My goal is twofold. I want to be able to treat my family holistically, whenever possible, and I want to further my understanding of the things I use in my products.

My class with Lise this weekend was about learning to make an elderberry tincture and identifying medicinal plants in the wild. THE VERDICT: I learned much more than I had anticipated.

I knew how to make a tincture but didn't really understand the science behind it all but Lise was great at explaining everything. The reason I chose the use of elderberry as my first class is because of that "looming" threat of the H1N1 flu. My first reaction was to ignore all the reports about H1N1 because I think it is overhyped but then worry set in. I figure, I must at least protect my children.

Elderberry has been scientifically proven by Israeli researcher Dr. Madeleine Mumcuoglu, Ph.D, of Hadassah-Hebrew University Medical Center to help prevent the flu and also lessen the duration.

Here are a few articles if you are interested in the studies on elderberry:
WebMD

Israeli Research

Ice News

Blackberry.com

To make an elderberry tincture you must first gather the berries



2nd, you would carefully pull the berries off the bush and place into a bowl or directly into a jar (whatever you wish). I say carefully because although the berries are little they are full of dark purple staining juices. My fingers were purple the entire day.





3rd, if you didn't put them directly into a jar you should pour them into one. (Use glass not plastic)

4th, pour vodka into the jar until it covers the tops of your berries. You don't want much air between the top of your berries and the lid of the jar. Use 60 proof or higher edible alcohol (for preservation). I used vodka.



5th, Cover with a tight fitting lid, label it (name of plant/berry used and date you made it) and let your tincture sit on a shelf for 6 weeks (no need to shake it in between). In 6 weeks you strain it into a bottle and then fill your dropper bottle with the amount you will need. I purchased a 4 oz dropper bottle for my family (and will refill when it runs out).

Our family will be using drops of this tincture under the tongue. Hubby and I plan on using 3-5 drops 2x's a day for ourselves and 2 drops 2x's a day for the kids.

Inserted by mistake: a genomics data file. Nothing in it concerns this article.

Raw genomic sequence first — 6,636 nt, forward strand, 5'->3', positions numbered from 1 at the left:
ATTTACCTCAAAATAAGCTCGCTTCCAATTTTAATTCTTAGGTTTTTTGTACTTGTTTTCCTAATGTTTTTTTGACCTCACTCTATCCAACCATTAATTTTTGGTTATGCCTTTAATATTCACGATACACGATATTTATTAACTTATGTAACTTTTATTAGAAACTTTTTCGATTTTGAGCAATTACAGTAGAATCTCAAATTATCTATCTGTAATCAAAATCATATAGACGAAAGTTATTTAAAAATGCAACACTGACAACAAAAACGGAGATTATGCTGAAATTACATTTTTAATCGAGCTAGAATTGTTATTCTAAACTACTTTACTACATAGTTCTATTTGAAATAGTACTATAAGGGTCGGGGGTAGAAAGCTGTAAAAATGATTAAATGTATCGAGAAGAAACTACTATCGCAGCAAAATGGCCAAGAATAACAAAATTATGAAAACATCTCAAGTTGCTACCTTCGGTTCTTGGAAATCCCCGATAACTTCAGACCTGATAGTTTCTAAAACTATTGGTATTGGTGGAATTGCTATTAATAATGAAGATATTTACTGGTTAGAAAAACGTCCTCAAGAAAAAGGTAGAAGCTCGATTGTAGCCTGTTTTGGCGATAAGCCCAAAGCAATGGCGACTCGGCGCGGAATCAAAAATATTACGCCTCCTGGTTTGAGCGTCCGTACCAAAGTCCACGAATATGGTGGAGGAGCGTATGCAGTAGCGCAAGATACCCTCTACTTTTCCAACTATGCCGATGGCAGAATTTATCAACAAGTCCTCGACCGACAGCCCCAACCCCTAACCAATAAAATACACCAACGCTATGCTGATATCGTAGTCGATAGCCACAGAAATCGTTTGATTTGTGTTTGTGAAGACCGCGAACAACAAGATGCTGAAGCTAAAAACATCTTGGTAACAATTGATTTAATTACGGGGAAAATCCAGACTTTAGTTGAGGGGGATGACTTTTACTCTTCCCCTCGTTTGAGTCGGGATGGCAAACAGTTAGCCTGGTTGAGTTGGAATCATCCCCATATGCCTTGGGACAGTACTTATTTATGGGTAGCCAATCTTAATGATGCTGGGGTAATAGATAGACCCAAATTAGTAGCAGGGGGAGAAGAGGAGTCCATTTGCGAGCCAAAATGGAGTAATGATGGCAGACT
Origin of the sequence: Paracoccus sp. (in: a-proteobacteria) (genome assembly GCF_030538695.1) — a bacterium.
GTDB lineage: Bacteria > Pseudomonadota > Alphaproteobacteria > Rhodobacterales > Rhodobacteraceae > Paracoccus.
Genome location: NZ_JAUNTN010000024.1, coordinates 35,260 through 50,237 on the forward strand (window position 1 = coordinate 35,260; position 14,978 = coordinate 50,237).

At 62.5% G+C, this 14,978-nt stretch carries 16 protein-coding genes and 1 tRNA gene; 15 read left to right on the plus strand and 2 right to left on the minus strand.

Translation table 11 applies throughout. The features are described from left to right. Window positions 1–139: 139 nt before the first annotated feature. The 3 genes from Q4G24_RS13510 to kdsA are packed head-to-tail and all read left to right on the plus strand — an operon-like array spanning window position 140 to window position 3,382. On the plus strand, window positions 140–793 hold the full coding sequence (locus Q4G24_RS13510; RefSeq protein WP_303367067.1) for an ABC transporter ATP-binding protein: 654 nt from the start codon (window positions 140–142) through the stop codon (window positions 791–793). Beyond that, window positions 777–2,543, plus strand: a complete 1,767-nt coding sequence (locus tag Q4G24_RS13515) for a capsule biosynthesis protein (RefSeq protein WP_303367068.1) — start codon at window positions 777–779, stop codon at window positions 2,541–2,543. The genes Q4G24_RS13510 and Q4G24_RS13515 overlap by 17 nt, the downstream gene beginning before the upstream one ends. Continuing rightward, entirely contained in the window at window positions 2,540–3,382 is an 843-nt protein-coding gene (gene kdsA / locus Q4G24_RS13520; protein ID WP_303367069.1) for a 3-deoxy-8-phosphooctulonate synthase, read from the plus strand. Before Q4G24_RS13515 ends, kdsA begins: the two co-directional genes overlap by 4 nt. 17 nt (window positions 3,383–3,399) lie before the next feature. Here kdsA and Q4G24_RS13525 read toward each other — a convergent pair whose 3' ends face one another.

Next... lemon balm tincture :)

Tuesday, September 1, 2009

I FEEL PRODUCTIVE

I rarely feel like I get anything done. I keep doing and doing and doing but have nothing to show for it. No, this isn't a whine fest, just seriously feel like I get nothing done. LOL!

Well, we harvested our veggies the other day and I must ask my domestic blogging friends a little question. WHAT THE HELL HAPPENED TO MY HARVEST???

My onions were suppose to get big but they didn't. The largest was probably golf ball size and my celery is huge (length wise) but the stalks are super skinny.

I'm no master gardner but I do believe I did everything right. We have clay soil so to make it worthy of a veggie garden we built ourselves, with untreated cedar wood, a little garden bed. We put in organic soil, fertilizer and some other thing to make the soil breath (sorry, the name escapes me). Our tomatoes and strawberries came out fine, our cucumbers ripened very fast and were big enough for the jolly green giant to eat, but something went wrong with the onions and celery.




I do have a proud moment to share. My youngest child Aiyana is very much into fairies right now. I decided to make her a little fairy bag with fairy goodies inside (buttons, thimble, miniature trinkets, etc...) Not a unique idea in the least but one I knew would make her happy.

Um, since I no martha stewart or whatever I knew I'd have to find a tutorial for the bag. Can I sew? Sure, I know the basics. I know how to thread a bobbin, thread a sewing machine, push the pedal and do a basic stitch. Do I know sewing terminology? Not at all. Can I follow visual instructions? Absolutely.

I was fortunate enough to find this lined bag tutorial by HAPPY THINGS on the internet. I knew how to do a basic bag but had no clue how to line it so this tutorial was perfect. I hit a snag along the way but emailed the author of HAPPY THINGS begging for help, she responded right away, and I was able to finish my bag.

Here it is:





Don't worry, you can be honest. What do you think? It is my very first lined drawstring bag. I had a little issue on the casting, thread bunched up and all that baloney, but I blame the sewing machine and not myself. LOL! I'm just happy that baby Yana is happy. That makes it all perfect!